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Goats ‘can detect emotions’ in calls from other goats
This provides the first strong evidence that goats can distinguish between calls based on emotion.
Study sheds light on social communication of emotions 

Goats may be able to distinguish between positive and negative calls from other goats, scientists say.

An international study led by the Queen Mary University of London measured behavioural and physiological changes to find out if they can tell the difference between calls linked to positive emotions.

Scientists recorded goat calls associated with positive and negative emotions, then played them to other goats through a loud speaker, followed by a randomly selected final call.

According to the findings, when the emotion of the call changed, so did the likelihood of goats looking towards the source of the sound. The goats’ heart rate variability was also greater when they heard positive sounds, compared to negative.

This provides the first strong evidence that goats can distinguish between calls based on emotion, and that their own emotions may be affected. Such an ability could offer an evolutionary advantage among groups of animals that are not always in contact with each other, facilitating better coordination and cohesion in the group.

Lead author Dr Alan McElligott said: “Perceiving the emotional state of another individual through its vocalisations and being affected by those vocalisations has important implications for how we care for domestic animals, and in particular livestock species.”

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Pair of endangered Amur leopard cubs born at Colchester Zoo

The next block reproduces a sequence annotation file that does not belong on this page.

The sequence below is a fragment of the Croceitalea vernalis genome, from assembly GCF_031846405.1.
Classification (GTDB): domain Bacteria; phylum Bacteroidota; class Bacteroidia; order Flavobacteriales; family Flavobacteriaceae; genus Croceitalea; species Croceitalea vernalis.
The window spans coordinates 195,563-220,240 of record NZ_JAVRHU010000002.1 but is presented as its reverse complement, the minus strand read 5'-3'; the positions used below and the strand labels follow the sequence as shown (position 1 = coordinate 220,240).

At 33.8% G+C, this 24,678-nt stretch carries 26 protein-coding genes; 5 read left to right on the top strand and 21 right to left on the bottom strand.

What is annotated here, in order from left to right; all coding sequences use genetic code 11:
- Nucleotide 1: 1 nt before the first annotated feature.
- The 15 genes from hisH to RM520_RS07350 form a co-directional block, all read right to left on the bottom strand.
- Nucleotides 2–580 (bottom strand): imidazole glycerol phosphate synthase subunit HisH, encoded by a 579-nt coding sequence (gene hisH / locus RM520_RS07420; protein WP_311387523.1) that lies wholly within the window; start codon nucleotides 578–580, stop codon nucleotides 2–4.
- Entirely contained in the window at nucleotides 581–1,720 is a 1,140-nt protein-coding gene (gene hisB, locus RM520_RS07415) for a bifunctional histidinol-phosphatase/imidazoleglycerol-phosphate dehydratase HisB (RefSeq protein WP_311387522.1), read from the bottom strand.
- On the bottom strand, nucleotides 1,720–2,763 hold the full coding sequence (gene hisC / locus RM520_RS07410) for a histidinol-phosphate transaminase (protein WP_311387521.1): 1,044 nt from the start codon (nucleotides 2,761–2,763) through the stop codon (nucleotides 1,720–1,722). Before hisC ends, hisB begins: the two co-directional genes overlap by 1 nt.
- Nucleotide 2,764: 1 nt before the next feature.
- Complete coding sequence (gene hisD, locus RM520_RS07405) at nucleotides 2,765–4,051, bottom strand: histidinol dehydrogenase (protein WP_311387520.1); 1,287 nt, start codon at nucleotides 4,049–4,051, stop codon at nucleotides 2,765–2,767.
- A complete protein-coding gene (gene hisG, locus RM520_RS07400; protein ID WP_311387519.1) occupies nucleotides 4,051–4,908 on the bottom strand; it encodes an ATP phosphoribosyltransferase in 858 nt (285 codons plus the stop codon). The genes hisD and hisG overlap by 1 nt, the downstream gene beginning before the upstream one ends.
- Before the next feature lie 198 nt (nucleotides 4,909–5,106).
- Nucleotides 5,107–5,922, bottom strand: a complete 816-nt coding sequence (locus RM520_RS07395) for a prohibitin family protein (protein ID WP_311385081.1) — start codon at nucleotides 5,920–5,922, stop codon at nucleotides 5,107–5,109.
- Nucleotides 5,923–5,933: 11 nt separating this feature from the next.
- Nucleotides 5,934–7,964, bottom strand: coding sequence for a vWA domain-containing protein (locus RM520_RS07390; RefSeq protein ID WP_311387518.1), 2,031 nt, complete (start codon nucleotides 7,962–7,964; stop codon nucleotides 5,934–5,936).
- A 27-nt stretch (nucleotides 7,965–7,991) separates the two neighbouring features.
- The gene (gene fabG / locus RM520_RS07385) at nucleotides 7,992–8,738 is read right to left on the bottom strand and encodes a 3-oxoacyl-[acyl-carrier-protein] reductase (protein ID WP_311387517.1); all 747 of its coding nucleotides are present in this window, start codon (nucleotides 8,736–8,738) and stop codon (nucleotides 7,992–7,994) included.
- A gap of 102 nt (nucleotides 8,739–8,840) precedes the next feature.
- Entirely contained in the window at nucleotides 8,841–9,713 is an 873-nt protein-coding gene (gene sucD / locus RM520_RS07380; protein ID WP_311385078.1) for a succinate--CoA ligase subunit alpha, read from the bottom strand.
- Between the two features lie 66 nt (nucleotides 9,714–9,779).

News Story 1
 Keepers at Colchester Zoo are hailing the arrival of a pair of critically endangered Amur leopard cubs.

The cubs were born to first-time parents Esra and Crispin on the 9 September. This is the first time the Zoo has bred Amur leopard cubs on-site.

Amur leopards originate from the Russian Far East and north-east China. In the wild they are threatened by climate change, habitat loss, deforestation and the illegal wildlife trade.

The cubs are said to be “looking well” and are expected to emerge from their den in a few weeks.  

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News Shorts
BEVA survey seeks views about antibiotic use in horses

Equine vets are being invited to participate in a BEVA survey that aims to find out more about antimicrobial resistance in equine veterinary practice.

Designed by researchers at the University of Liverpool and incoming BEVA president Tim Mair, the survey aims to fill gaps in knowledge about how antimicrobials are being used in equine practice and the landscape of resistant infections encountered in equine practice.

Researchers hope the results will lead to a greater understanding of the role of antimicrobial treatment and antimicrobial resistance in horses and protect antibiotics for the future of equine and human health.